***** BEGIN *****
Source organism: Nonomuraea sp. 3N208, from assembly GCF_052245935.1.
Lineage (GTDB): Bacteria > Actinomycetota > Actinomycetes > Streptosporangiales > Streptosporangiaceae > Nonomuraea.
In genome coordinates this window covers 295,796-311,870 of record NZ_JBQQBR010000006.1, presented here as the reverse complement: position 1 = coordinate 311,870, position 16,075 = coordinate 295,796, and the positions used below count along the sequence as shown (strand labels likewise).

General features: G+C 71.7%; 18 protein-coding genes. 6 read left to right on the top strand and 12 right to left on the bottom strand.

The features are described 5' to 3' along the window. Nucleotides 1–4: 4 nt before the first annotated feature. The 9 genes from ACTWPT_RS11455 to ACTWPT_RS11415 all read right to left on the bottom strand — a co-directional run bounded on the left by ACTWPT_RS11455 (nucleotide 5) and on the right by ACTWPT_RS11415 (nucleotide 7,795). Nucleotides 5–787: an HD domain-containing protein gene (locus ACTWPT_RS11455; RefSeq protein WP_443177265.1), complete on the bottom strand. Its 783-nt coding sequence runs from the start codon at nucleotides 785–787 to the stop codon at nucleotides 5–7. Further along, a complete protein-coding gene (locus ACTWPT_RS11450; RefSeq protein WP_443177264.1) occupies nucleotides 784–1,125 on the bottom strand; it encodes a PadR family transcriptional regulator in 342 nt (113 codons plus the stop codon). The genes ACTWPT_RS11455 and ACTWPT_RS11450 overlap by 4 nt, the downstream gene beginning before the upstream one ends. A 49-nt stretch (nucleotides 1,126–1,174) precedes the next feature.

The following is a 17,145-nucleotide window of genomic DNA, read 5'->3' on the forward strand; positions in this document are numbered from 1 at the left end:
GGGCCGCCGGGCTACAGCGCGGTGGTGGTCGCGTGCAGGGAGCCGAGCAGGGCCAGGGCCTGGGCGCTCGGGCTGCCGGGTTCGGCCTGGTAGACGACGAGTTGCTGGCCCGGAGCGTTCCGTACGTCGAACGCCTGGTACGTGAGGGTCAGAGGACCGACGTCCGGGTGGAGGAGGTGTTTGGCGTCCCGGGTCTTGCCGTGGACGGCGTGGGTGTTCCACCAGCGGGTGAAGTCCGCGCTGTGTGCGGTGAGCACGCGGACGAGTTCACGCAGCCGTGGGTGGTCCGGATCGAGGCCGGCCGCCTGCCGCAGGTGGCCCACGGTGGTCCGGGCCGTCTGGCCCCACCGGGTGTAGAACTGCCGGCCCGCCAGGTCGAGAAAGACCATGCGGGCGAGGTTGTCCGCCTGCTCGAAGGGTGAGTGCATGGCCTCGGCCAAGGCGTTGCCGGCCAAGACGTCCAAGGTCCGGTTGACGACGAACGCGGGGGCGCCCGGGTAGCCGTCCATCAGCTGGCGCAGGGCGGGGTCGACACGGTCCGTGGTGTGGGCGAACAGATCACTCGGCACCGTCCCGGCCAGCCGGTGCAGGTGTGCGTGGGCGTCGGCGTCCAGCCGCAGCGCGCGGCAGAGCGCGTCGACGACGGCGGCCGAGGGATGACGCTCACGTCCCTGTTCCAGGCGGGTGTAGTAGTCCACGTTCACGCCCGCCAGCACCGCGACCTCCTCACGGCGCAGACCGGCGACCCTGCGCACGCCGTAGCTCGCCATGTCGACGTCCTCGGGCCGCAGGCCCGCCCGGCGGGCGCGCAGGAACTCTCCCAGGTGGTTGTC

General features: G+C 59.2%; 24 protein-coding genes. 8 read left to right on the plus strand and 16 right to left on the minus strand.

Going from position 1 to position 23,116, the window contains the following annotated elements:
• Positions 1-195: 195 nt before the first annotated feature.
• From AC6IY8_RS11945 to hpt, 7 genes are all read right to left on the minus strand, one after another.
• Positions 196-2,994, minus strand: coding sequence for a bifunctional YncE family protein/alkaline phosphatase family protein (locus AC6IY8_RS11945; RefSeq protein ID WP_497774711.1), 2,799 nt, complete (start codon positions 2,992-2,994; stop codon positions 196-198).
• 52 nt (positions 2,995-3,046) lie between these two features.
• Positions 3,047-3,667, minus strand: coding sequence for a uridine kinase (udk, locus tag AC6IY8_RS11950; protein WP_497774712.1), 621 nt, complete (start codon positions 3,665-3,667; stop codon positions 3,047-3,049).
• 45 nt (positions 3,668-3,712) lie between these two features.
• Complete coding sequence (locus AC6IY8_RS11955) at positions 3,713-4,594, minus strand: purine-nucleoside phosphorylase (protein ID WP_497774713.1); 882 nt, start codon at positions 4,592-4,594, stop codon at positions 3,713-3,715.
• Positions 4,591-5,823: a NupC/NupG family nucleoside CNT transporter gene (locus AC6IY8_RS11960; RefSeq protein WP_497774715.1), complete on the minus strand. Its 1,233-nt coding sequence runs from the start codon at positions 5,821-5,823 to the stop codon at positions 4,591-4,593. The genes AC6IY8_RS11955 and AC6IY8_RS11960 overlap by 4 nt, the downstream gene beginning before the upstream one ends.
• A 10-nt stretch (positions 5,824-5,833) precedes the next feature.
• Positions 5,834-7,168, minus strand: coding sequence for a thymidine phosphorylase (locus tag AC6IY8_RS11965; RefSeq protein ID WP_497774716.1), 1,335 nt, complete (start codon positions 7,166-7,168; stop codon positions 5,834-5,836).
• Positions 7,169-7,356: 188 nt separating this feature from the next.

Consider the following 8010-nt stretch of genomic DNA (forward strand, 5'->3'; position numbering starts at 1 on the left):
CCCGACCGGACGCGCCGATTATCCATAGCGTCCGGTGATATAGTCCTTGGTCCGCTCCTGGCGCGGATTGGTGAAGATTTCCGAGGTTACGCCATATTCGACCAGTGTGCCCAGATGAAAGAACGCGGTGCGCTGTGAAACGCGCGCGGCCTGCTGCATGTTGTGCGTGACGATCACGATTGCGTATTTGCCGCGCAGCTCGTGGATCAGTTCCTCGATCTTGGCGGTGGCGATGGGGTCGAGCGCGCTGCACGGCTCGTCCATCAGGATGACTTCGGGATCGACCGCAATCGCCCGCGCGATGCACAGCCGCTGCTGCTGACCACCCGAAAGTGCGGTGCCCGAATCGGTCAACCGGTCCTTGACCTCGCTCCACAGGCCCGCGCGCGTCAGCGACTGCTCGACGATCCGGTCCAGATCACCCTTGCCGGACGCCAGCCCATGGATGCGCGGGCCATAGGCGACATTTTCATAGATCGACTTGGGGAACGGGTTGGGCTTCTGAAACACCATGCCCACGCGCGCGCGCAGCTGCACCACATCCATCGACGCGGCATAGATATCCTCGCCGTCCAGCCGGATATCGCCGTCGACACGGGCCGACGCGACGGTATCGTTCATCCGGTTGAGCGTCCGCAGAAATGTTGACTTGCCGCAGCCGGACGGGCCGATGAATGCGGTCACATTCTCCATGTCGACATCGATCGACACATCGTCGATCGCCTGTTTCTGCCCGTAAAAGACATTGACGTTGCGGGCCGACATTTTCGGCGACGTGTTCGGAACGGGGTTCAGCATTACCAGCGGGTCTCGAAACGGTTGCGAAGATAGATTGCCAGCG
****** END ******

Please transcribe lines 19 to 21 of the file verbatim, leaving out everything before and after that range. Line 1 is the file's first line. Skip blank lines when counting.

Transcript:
• Positions 5,834-7,168, minus strand: coding sequence for a thymidine phosphorylase (locus tag AC6IY8_RS11965; RefSeq protein ID WP_497774716.1), 1,335 nt, complete (start codon positions 7,166-7,168; stop codon positions 5,834-5,836).
• Positions 7,169-7,356: 188 nt separating this feature from the next.

Consider the following 8010-nt stretch of genomic DNA (forward strand, 5'->3'; position numbering starts at 1 on the left):